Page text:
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Puzzles in the classroom

Puzzles in the Classroom

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Puzzles in the classroom

So the other day I was raiding the Target One Spot and I found all these fabulous puzzles for only a dollar each! Seriously guys! Puzzles for a $1! Yes please!
Immediately, my brain flooded with ideas as to what I could do with all these cute puzzles in my classroom!
So I took them home and got to work…
Now, I know puzzles in the classroom are not a new thing. I already have a few that the kiddos pull out during inside recess. But for some reason, I’ve never thought to use puzzles in an educational way before.  I’m sure every Kindergarten teacher reading this post is screaming, “DUH!”
Now, one search from Pinterest shows like a million different ways to use puzzles, but my brain immediately went to an easy grab and go center station.
Puzzles in the classroom
Here’s a peek at what’s inside my puzzle basket and how you can make your own!
First, I turned one of the flat puzzles into sight word puzzle like Melissa from over at Chasing Cherrios.

They’re soooo easy to make! Just trace the puzzle pieces onto the base board.

using puzzles in the classroom
I lucked out… the Target ones already had indents!


Then label each puzzle piece, and it’s matching place on the board, with a sight word.

To complete the activity students match the sight word on the puzzle piece with the word on the board. When they’re done they get a super cute picture to look at! BOOM! (For other sight word games, check out this post!)

For the other two puzzles I did one for contractions…

and one for antonyms…

I am already scoping out  different Targets for more puzzles so I can make a synonyms puzzle too!

Now, to keep those puzzles organized, I put each flat puzzle in it’s own gallon size bag.

I labeled the bag and the puzzle with a title, number of pieces, and the target skill of the puzzle. This will help with clean up: students make sure the puzzle goes back in the right bag with the right number of pieces.

For an extension with these puzzles, I made these quick writing extension sheets.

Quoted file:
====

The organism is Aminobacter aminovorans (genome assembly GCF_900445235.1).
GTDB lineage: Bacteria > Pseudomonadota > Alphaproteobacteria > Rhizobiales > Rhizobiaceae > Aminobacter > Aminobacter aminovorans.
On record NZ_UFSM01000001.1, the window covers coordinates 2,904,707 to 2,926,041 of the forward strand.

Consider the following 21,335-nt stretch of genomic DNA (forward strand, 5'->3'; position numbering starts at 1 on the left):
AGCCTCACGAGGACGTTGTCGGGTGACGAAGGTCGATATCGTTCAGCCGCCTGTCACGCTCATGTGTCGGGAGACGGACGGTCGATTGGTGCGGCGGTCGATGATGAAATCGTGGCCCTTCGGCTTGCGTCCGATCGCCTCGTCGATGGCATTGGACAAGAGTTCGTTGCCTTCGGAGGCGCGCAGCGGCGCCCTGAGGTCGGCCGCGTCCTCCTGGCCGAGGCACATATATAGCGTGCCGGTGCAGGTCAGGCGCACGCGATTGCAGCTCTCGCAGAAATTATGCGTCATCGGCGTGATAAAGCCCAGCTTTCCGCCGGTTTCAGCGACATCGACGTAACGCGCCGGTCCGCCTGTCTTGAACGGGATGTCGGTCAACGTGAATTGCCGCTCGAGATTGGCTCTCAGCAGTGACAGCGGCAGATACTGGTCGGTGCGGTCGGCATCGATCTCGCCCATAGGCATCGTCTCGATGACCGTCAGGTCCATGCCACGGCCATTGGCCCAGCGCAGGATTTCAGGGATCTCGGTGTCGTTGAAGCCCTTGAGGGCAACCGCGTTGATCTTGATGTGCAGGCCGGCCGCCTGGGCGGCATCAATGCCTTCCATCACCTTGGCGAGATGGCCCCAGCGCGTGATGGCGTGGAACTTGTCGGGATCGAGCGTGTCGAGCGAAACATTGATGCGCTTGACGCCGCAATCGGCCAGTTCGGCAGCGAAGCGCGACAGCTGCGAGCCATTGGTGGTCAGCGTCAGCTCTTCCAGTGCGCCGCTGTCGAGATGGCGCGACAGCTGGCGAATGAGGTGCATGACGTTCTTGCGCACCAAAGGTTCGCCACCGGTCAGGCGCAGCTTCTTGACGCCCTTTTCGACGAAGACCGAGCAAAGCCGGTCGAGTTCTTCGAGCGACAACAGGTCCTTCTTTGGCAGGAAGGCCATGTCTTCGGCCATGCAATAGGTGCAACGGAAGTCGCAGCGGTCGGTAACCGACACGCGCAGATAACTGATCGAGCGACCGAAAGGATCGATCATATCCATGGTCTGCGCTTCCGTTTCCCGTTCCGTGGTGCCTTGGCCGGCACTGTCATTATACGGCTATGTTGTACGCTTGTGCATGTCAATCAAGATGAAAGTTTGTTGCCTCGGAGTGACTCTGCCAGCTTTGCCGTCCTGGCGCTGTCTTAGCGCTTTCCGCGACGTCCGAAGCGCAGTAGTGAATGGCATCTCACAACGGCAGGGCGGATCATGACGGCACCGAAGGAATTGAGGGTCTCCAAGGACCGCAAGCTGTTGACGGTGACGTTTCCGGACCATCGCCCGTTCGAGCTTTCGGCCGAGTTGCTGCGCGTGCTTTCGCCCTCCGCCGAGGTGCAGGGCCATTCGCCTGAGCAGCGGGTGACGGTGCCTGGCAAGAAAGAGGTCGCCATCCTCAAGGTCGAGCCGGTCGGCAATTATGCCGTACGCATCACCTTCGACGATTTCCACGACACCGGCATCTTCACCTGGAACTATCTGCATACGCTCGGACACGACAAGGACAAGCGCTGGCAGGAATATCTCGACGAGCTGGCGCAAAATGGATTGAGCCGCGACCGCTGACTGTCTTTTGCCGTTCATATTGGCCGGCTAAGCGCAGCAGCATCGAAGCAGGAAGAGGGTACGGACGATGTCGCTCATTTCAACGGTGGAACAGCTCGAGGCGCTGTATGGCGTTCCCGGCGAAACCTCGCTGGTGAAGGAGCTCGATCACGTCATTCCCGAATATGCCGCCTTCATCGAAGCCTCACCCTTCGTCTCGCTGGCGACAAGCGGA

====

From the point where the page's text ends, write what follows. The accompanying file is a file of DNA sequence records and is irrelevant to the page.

You can grab copies of these here for FREE! I’ll keep a few copies of these sheets in the gallon size bags so students can just grab them as they work on the puzzle.

In addition to the flat puzzles, I also bought 3 boxed puzzles.

Now, I loved the premise of these puzzles and thought these would make perfect puzzle “vocabulators”. As students build the puzzle and work to find what’s different, hidden, or silly, they could also be:

-writing down the items they find
-sorting the items into categories (ie: people, places, things, verbs)
-write a story based on the puzzle illustration
-compare and contrast the two sides of the puzzle
-explain why certain pictures are “silly”

What a great addition to my center rotation and an awesome writing component! To help guide students as to what activities they could be completing with the boxed puzzles, I made this activities sheet.

This is included in that recording sheet download too!

To keep it a quick and easy to grab center, I piled it all into this white basket I also found in the One Spot for $3!

I used this label to keep the basket earmarked for all the puzzles and attached it with small rings.

Can’t wait to use these in the first few weeks of school!
Do you use puzzles? I’d love to hear how you use puzzles in your room!

Puzzles in the Classroom

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Hi, I'm Leigh.

The Applicious Teacher is all about creating hands-on and engaging lessons that align with the standards while still having time for your life. This is your place for ideas, tips, and resources for the REAL teacher!


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